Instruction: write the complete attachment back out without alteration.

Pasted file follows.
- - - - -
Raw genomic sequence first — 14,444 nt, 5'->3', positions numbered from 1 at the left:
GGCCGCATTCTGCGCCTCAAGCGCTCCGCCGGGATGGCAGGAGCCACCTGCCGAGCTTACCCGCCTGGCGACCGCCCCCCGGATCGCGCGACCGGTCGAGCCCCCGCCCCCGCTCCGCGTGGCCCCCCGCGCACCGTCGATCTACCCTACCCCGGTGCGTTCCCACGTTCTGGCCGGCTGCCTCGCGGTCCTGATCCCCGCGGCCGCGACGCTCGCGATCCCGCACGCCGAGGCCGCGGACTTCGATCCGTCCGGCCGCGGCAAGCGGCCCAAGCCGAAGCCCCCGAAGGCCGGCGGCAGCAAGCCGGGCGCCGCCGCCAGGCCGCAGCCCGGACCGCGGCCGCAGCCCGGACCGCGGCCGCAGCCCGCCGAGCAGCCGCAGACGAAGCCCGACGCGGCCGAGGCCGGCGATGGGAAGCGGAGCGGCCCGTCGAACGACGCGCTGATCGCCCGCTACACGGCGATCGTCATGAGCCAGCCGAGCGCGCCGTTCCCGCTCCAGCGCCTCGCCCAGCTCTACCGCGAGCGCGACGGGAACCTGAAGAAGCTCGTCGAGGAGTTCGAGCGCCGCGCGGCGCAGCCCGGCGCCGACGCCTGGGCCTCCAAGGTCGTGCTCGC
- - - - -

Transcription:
Raw genomic sequence first — 14,444 nt, 5'->3', positions numbered from 1 at the left:
GGCCGCATTCTGCGCCTCAAGCGCTCCGCCGGGATGGCAGGAGCCACCTGCCGAGCTTACCCGCCTGGCGACCGCCCCCCGGATCGCGCGACCGGTCGAGCCCCCGCCCCCGCTCCGCGTGGCCCCCCGCGCACCGTCGATCTACCCTACCCCGGTGCGTTCCCACGTTCTGGCCGGCTGCCTCGCGGTCCTGATCCCCGCGGCCGCGACGCTCGCGATCCCGCACGCCGAGGCCGCGGACTTCGATCCGTCCGGCCGCGGCAAGCGGCCCAAGCCGAAGCCCCCGAAGGCCGGCGGCAGCAAGCCGGGCGCCGCCGCCAGGCCGCAGCCCGGACCGCGGCCGCAGCCCGGACCGCGGCCGCAGCCCGCCGAGCAGCCGCAGACGAAGCCCGACGCGGCCGAGGCCGGCGATGGGAAGCGGAGCGGCCCGTCGAACGACGCGCTGATCGCCCGCTACACGGCGATCGTCATGAGCCAGCCGAGCGCGCCGTTCCCGCTCCAGCGCCTCGCCCAGCTCTACCGCGAGCGCGACGGGAACCTGAAGAAGCTCGTCGAGGAGTTCGAGCGCCGCGCGGCGCAGCCCGGCGCCGACGCCTGGGCCTCCAAGGTCGTGCTCGC